Banks lead European markets higher

Bank of Ireland enjoys bounce after new CEO buys shares and on foot of euro-wide rally

Traders work on the floor of the New York Stock Exchange. Photograph: Brendan McDermid/Reuters

Traders work on the floor of the New York Stock Exchange. Photograph: Brendan McDermid/Reuters


The Stoxx Europe 600 Index advanced with banks outperforming after US Fed Federal Reserve chairwoman Janet Yellen’s proposed replacement, Jerome Powell, signalled that he would not add to financial regulations.

Retailers got a leg up after the strongest euro-zone confidence data since 2000 underscored the region’s economic resilience. Core European bonds fell and the euro weakened even as data showed German inflation accelerated in November.

The Ftse 100 in London, meanwhile, slumped and the pound pushed to two-month highs as investors cheered reports that the UK has agreed to pay as much as £50 billion to settle its EU divorce bill, in a move that could open the door for trade talks. The UK currency was up around 0.5 per cent at €1.13 against the euro.


The Iseq moved up 38 points to 6,913 in line with European peers. Financials were the main beneficiaries of a fall-off in core bond prices. A steepening yield curve is seen as a boon to banks, as they borrow on lower shorter-term rates and lend on higher long-term rates. Bank of Ireland, which also benefited from the purchase of shares by chief executive Francesca McDonagh, ticked up nearly 3 per cent to €6.58.

Rivals AIB and Permanent TSB were also up 2 per cent each. Iseq heavyweight Ryanair was up 1 per cent at €17.66, tracking movements elsewhere in the airline sector. CRH was also up 1.1 per cent at €29.73, capping a better few days for the building materials giant.


In UK stocks, London Stock Exchange Group shares ended the day higher by 5p at 3,805p. The group confirmed that chief executive Xavier Rolet was stepping down with immediate effect amid a row over succession plans for the top job, but will walk away with a potential £13 million golden goodbye.

The move follows a furious spat between the LSE Group and activist investor the Children’s Investment Fund Management (TCI), which accused the group’s chairman of pushing out Mr Rolet after he announced last month he would leave by the end of 2018.

Lloyds Banking Group shares rose 2.27p to 67.1p amid news that it will close 49 branches and axe almost 100 jobs partly in response to changing customer behaviour. ZPG – the company behind online property portal Zoopla – slumped 23.3p to 321.7p despite reporting a 24per cent jump in full-year revenues to £244.5 million and confirming the acquisition of a Dutch analytics firm for €30 million.

Shares in soft drink giant Britvic jumped 52.5p to 811p as investors focused on higher full-year revenues which jumped 8 per cent to £1.54 billion. Cineworld plunged 137.5p to 557p as it confirmed it was in advanced discussions with US cinema chain Regal over a $3.6 billion (£2.7 billion) takeover.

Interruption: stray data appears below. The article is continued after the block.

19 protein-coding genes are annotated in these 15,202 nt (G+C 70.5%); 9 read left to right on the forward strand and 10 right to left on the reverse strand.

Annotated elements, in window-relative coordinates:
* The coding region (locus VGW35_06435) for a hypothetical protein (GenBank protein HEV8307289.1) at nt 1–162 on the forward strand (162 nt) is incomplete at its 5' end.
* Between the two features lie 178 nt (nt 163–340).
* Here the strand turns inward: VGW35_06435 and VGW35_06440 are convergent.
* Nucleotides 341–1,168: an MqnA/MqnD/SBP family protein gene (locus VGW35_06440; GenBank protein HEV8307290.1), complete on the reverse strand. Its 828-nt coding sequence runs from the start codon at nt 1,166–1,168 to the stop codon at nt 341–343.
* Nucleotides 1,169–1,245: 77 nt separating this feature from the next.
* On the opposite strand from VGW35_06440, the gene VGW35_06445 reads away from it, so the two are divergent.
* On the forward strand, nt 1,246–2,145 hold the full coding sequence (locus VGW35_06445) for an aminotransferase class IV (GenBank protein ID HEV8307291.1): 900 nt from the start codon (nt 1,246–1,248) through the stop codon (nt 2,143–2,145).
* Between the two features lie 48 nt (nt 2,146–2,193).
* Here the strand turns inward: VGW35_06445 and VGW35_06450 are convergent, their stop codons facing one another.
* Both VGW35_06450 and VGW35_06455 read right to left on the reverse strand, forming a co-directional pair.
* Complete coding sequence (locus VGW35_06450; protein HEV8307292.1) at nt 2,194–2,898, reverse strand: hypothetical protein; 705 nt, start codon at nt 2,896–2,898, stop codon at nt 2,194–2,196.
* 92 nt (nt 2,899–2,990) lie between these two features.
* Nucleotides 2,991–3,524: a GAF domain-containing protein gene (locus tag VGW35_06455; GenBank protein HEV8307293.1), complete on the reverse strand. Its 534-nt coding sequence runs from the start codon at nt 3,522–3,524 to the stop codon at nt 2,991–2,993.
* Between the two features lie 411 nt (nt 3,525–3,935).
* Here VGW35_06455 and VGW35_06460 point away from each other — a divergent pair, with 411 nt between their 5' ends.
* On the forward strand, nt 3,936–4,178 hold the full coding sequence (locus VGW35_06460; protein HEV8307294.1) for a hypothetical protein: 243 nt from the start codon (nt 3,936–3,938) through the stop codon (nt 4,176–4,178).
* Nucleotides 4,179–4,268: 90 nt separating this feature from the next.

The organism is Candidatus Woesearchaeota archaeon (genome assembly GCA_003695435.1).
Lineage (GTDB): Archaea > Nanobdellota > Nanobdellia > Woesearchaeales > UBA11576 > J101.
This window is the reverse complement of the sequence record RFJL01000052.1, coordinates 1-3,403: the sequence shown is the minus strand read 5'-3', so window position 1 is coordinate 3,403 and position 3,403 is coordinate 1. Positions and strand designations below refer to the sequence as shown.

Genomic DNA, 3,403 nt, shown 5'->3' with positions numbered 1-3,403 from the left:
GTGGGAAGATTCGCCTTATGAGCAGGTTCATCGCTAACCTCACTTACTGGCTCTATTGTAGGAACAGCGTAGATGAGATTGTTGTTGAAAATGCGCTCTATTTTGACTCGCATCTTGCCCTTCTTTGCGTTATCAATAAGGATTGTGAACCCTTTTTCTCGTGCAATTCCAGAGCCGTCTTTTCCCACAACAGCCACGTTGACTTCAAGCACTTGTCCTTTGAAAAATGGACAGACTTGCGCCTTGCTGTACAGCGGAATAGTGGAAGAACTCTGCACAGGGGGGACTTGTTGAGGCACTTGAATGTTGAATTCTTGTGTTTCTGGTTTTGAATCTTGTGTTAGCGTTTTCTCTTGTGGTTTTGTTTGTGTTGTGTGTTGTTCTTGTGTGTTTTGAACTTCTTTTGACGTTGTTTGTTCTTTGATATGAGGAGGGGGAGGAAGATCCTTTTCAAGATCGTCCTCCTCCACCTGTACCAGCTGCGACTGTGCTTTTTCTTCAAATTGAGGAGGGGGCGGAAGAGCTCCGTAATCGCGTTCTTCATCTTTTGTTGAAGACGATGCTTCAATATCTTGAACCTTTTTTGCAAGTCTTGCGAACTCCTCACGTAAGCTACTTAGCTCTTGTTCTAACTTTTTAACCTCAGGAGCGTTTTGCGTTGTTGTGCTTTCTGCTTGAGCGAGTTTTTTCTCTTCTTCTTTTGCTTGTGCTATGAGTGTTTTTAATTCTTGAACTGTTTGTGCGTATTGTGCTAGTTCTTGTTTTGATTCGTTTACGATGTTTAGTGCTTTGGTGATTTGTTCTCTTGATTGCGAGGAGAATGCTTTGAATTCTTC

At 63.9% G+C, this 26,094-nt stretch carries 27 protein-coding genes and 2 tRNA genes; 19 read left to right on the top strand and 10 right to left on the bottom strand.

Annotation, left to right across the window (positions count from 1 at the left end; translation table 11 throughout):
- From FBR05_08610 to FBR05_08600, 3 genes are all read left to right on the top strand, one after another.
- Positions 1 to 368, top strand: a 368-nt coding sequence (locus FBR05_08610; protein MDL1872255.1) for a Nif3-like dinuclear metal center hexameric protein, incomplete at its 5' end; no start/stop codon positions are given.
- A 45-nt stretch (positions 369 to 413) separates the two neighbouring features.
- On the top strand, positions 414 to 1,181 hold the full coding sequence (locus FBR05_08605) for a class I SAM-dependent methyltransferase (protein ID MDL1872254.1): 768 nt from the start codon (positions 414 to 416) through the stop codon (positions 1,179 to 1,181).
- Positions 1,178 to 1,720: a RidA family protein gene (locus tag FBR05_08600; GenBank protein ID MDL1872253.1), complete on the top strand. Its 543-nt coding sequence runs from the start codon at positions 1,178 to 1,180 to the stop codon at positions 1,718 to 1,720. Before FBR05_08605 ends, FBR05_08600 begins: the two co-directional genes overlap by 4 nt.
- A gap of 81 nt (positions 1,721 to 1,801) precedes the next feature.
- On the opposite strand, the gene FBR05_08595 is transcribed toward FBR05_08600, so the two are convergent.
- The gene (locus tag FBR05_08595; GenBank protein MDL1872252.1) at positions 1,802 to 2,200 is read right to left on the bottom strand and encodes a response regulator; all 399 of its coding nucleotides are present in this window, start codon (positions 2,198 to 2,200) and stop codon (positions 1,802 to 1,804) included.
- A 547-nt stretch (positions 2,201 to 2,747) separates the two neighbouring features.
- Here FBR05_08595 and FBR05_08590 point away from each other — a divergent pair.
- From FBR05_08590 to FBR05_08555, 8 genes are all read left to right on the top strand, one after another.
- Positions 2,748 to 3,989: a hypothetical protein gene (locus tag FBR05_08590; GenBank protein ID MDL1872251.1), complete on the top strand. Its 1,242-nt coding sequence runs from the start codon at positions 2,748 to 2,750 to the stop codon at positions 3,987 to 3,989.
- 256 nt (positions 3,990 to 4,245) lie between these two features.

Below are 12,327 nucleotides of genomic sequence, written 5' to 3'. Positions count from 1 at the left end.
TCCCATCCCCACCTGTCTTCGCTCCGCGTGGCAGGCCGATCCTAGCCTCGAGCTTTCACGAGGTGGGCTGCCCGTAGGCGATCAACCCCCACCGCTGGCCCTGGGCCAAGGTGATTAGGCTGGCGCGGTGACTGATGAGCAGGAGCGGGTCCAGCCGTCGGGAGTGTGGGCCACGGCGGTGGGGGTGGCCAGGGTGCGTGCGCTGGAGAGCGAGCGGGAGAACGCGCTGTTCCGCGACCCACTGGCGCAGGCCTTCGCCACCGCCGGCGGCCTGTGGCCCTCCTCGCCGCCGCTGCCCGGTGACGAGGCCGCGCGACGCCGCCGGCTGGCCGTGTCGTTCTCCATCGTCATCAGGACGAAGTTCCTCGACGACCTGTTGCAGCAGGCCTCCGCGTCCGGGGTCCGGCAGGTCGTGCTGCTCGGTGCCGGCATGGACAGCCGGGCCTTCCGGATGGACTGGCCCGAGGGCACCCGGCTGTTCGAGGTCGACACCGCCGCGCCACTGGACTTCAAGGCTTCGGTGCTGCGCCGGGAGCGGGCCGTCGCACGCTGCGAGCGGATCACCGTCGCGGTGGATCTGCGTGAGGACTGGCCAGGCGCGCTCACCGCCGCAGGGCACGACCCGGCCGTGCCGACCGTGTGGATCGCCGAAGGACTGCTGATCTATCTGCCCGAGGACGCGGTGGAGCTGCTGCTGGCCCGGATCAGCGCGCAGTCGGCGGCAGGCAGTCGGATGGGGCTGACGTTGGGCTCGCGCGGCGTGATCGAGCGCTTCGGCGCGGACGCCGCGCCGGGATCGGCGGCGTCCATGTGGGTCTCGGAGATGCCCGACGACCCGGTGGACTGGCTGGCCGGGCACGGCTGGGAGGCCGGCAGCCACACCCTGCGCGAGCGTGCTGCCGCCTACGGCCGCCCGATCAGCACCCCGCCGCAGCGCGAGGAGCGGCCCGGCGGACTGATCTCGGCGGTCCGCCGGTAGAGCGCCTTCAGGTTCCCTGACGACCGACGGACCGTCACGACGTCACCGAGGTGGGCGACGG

The French Cac 40 rose 0.14 per cent while the German Dax ended the day nearly flat. Investors were taking reports of the higher Brexit bill offer as a sign there could finally be a breakthrough in talks between British and EU officials.

Peugeot maker PSA Group saw shares fall 3.3 per cent to €17.41 . The company , which paid General Motors €1.3 billion for Opel, now wants about half of the money back after discovering the full extent of its CO2 emissions challenges and exposure to European fines, Reuters reported. PSA, which completed the acquisition in late July, said earlier this month it would need to move Opel models on to its own more fuel-efficient technology faster than planned, in order to cut carbon-dioxide emissions before new EU limits are phased in from 2020-21, backed by hefty penalties. The French carmaker has told GM it believes it is owed more than half a billion euro and intends to pursue a legal claim on the grounds that it was misled about Opel’s emissions strategy, two people familiar with the matter said.


The Nasdaq Composite index fell more than 1 per cent in midday trade on Wednesday as investors sold off technology stocks and moved into financials that have gained on strong economic data and comments from Fed officials on future rate hikes.

The high-flying Faang stocks – Facebook, Amazon, Apple, Netflix and Google parent Alphabet – fell between 2.3 percent and 5.3 per cent.

JPMorgan climbed 2.5 per cent and Bank of America rose 2.7 per cent, putting the S&P financial index on track for its best two-day gains in more than a year. Fed chair Janet Yellen said on Wednesday that a strengthening economy would warrant continued rate increases.

The comments come a day after Fed chair nominee Jerome Powell said that the case for a December rate hike was coming together and also hinted at lighter bank regulation.

Additional reporting by Reuters